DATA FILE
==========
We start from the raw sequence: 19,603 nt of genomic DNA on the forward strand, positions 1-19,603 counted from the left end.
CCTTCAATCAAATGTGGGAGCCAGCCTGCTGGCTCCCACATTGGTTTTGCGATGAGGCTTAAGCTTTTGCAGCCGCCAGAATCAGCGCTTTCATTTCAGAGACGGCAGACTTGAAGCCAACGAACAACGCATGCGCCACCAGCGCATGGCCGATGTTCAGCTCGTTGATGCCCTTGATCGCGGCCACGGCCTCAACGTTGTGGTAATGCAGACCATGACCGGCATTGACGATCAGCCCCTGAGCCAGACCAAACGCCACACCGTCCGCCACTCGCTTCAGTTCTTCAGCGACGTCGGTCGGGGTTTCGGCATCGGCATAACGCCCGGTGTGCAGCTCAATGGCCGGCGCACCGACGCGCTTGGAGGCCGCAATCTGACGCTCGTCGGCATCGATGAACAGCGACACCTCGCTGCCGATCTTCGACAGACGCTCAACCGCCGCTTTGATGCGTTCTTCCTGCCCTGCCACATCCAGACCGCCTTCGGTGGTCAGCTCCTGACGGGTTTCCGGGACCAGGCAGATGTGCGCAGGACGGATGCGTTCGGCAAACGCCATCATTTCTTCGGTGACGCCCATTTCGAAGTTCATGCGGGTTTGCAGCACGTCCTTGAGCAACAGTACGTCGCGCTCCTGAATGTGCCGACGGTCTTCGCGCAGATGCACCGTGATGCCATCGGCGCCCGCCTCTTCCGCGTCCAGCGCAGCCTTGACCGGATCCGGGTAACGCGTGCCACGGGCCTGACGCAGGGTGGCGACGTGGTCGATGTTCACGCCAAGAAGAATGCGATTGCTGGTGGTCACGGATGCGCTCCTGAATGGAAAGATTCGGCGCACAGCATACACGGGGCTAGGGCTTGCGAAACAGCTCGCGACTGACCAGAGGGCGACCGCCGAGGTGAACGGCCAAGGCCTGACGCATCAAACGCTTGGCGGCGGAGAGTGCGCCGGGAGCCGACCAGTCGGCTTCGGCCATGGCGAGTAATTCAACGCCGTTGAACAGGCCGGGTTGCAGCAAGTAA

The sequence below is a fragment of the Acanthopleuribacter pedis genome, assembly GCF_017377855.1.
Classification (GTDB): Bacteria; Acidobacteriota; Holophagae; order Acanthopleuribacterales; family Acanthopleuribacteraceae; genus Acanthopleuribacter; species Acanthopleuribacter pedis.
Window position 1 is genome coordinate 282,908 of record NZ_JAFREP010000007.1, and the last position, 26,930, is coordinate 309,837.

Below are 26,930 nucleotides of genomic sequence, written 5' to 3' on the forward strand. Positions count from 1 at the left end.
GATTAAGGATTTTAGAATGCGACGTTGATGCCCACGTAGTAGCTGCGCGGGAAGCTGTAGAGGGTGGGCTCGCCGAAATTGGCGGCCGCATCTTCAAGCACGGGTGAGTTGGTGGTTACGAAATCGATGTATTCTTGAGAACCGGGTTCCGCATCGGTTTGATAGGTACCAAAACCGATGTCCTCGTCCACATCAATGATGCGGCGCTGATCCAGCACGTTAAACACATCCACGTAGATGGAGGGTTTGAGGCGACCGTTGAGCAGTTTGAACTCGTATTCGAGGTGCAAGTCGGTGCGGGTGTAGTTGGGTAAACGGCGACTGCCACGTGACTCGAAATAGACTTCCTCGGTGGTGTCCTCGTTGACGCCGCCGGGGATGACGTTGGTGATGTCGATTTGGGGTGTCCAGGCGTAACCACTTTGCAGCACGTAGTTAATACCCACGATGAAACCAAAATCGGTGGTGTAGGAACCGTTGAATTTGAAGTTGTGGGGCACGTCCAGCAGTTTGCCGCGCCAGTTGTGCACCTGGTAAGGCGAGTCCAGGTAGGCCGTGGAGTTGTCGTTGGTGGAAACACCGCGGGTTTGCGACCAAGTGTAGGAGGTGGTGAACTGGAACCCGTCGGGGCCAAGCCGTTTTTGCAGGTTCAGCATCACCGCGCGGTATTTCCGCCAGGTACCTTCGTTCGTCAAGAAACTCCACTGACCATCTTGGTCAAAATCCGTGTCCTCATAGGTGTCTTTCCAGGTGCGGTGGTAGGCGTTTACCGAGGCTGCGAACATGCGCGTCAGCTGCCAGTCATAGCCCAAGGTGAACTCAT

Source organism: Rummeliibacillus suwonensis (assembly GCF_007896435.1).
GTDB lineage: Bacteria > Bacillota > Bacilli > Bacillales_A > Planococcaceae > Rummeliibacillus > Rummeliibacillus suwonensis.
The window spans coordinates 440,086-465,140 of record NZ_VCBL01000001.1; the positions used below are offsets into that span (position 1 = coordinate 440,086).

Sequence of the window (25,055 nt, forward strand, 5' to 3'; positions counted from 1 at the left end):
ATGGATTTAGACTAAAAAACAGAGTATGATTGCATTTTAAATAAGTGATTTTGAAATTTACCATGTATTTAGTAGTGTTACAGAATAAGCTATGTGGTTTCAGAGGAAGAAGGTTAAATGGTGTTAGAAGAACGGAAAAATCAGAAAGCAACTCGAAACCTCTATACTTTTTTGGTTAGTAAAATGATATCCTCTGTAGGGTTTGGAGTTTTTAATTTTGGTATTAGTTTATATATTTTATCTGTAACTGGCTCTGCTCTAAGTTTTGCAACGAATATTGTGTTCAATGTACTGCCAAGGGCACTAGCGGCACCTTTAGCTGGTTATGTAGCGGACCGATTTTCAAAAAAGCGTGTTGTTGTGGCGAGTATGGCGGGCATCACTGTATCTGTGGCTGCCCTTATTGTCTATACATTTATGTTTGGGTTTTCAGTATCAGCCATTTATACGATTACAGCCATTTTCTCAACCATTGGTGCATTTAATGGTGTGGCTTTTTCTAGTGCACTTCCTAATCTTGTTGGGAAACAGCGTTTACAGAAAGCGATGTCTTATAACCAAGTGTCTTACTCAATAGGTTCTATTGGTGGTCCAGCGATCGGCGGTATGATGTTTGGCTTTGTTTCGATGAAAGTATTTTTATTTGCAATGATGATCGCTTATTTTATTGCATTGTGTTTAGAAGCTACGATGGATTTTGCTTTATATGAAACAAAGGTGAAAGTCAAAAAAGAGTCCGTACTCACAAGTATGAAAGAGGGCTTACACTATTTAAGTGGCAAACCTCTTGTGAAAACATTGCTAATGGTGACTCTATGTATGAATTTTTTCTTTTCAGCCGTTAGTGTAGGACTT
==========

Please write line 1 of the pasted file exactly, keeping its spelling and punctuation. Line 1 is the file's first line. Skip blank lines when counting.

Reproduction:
We start from the raw sequence: 19,603 nt of genomic DNA on the forward strand, positions 1-19,603 counted from the left end.